A spokesperson for Joe Biden’s campaign issued a statement after the paper posted, saying, Trump is “costing hundreds of lives and sparking thousands of cases with super spreader rallies that only serve his own ego.”
“The worst part is that this doesn’t even capture Trump’s many superspreader events on White House grounds or the last five weeks of events across the country. How many more lives have been upended in that time? How many more empty seats are there at kitchen tables across America because of Donald Trump’s ego?” spokesperson Andrew Bates said.
The researchers said they had to overcome “significant challenges,” acknowledging that the dynamics of Covid-19 are “complex,” and “even the most superficial examination of the data reveals that the process governing the spread of Covid-19 differs across counties.”
The new research comes as the coronavirus continues to rapidly spread across the United States. The U.S. continued to set new highs for infections this week, with Friday marking a record 99,321 daily new cases, bringing the seven-day average of daily new cases to a new high at 78,738, a CNBC analysis of data from Johns Hopkins University showed.
Trump has often been criticized for holding in-person rallies, sometimes with tens of thousands of people, during a pandemic. He has sought to downplay the virus, often tying the increase in Covid-19 cases to more testing. But public health officials and infectious disease experts dispute that claim, saying the rate of tests that come back positive and hospitalizations are also on the rise.
Dr. Anthony Fauci, the nation’s leading infectious disease expert, said Friday that the U.S. is reporting an “extremely high and quite unacceptable” daily number of cases ahead of the winter season when people will be spending more time indoors.
“We’re in a precarious position over the next several weeks to months,” Fauci told SiriusXM’s “Doctor Radio Reports,” calling on people to continue wearing face masks, social distance and spend time outdoors over indoors as much as possible.

Newswire: Dr. Anthony Fauci discusses the impact and severity of COVID-19 disparities in African Americans

Dr. Anthony Fauci

By Stacy M. Brown, NNPA Newswire Senior Correspondent

During a 30-minute interview with BlackPressUSA that was streamed live over Facebook, YouTube, and, Dr. Anthony Fauci, director of the National Institute of Allergy and Infectious Diseases, spoke of the importance of convincing African Americans to participate in clinical trials. He also said that school re-openings should depend mainly upon the location and the infection rate in a given area.
Fauci also said a viable coronavirus vaccine is likely only a few months away.
“The fundamental principle is that we should try as best as we possibly can to get children back to school because we know the psychological aspect of that and the unintended consequences for mothers and fathers who may need to stop working, so we should try to get back to school,” Dr. Fauci said when asked about the impact of the pandemic on the upcoming school year.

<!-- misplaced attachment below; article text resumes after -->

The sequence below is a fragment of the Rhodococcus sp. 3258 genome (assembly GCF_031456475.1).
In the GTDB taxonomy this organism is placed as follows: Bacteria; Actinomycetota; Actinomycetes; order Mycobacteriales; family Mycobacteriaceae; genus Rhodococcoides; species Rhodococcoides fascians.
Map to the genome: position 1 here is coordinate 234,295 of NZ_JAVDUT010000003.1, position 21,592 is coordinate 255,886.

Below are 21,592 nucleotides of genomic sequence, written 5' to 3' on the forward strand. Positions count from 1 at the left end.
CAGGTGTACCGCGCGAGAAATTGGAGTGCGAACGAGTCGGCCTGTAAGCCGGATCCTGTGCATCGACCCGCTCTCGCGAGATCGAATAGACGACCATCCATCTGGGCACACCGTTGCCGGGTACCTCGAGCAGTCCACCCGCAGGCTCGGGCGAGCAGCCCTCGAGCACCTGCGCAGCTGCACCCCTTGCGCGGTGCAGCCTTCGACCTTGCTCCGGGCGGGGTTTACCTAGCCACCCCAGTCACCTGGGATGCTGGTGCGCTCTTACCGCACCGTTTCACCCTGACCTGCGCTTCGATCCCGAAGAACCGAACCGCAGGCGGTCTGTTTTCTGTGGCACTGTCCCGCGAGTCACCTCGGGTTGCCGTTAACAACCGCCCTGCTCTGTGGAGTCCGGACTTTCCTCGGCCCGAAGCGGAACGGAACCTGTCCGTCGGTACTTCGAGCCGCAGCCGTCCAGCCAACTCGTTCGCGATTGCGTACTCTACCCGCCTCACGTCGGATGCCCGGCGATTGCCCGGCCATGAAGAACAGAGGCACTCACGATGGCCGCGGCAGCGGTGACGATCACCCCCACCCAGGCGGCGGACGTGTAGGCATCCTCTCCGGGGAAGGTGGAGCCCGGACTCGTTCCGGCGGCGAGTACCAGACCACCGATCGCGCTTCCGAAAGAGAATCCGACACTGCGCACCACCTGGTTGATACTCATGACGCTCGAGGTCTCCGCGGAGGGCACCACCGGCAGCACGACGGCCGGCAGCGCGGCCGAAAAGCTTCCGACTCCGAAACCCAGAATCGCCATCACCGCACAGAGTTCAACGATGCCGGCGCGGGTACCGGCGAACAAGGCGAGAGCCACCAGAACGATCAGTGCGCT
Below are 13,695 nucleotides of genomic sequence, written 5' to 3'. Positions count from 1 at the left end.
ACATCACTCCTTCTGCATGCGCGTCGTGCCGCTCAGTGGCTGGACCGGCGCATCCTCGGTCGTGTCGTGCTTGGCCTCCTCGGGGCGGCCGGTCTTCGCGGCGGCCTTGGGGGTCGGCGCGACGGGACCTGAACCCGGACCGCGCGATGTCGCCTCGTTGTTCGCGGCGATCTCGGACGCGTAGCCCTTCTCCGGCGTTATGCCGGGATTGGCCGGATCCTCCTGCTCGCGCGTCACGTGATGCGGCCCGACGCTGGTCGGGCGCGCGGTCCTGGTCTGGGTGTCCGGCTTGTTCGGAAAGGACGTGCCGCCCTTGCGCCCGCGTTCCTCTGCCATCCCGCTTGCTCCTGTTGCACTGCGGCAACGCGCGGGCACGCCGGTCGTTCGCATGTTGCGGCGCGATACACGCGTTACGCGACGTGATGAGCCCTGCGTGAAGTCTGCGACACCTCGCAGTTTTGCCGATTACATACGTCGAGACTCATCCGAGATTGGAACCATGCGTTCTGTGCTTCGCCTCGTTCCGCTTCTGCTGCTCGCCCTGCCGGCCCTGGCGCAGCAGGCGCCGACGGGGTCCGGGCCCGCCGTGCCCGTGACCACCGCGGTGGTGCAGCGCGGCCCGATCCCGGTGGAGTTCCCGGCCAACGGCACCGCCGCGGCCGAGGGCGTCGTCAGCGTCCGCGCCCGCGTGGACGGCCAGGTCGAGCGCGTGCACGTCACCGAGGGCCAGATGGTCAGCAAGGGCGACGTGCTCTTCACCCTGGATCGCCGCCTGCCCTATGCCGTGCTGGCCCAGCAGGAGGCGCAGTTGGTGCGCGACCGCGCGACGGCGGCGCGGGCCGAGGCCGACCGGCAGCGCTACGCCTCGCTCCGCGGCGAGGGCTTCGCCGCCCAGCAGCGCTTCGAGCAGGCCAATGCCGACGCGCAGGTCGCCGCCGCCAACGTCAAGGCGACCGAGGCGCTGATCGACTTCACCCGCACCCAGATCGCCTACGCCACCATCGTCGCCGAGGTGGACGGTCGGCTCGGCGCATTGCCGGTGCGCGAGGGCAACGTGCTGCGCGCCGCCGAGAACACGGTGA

“However, paramount needs to be the safety, health, and welfare of children, teachers, and families,” Dr. Fauci added.
“We live in a big country. Some places have low incidents and can open schools while some are high. Some areas rate of infection is so high where it’s not prudent to open schools. You don’t want to endanger their health.”
A member of the White House Coronavirus Task Force, Fauci has at times found himself at odds with President Donald Trump. For example, earlier this year, the president announced that he would withdraw U.S. funding and support for the World Health Organization (WHO). However, Dr. Fauci told BlackPressUSA that he still maintains a close relationship with the organization.
“I still work closely with the World Health Organization,” said Dr. Fauci. “I’m on a weekly phone call with them, and I signed a memorandum of understanding. We’re all in with the WHO.”
During the interview, which included National Newspaper Publishers Association President and CEO, Dr. Benjamin F. Chavis, Jr., Dr. Fauci also demonstrated the proper way to wear a facemask. “Early on, there was a shortage of masks because we didn’t want to take masks away from health providers who needed them,” Dr. Fauci remarked. “It’s easy to get a cloth mask now.”
Dr. Fauci explained further that, “when there are droplets when someone sneezes or coughs, you [are protected]. You can take it and wash it with soap and water or stick it in the washing machine.”
Addressing the disparities surrounding COVID-19 and other illnesses, Dr. Fauci pointed to many African Americans, Latinx, and Native Americans occupying essential jobs that provide employees with little — or no — protection.
“On the one hand, there’s a greater opportunity and risk of getting infected, but even as important is that once you get infected, you have prevalence and incidence of co-morbidities that make it more likely you’ll get a severe outcome from the infection,” Dr. Fauci noted.
“Those co-morbidities are like diabetes, hypertension, heart disease, chronic kidney disease, and lung disease. It’s very clear that African Americans have a higher incidence, and the reality is that you suffer more.”
The hospitalization rates per 100,000 people are stunning when comparing African Americans and Caucasians, Dr. Fauci proclaimed. “In many respects, it’s unacceptable that it should be that way,” he said, noting that the hospitalization rate per 100,000 African Americans stands at 247, compared to 53 per 100,000 whites.
“In other words, that’s almost five times the chance of getting hospitalized even though African Americans comprise just 13 percent of the [U.S.] population,” Dr. Fauci observed. “That’s more than something we need to deal with.”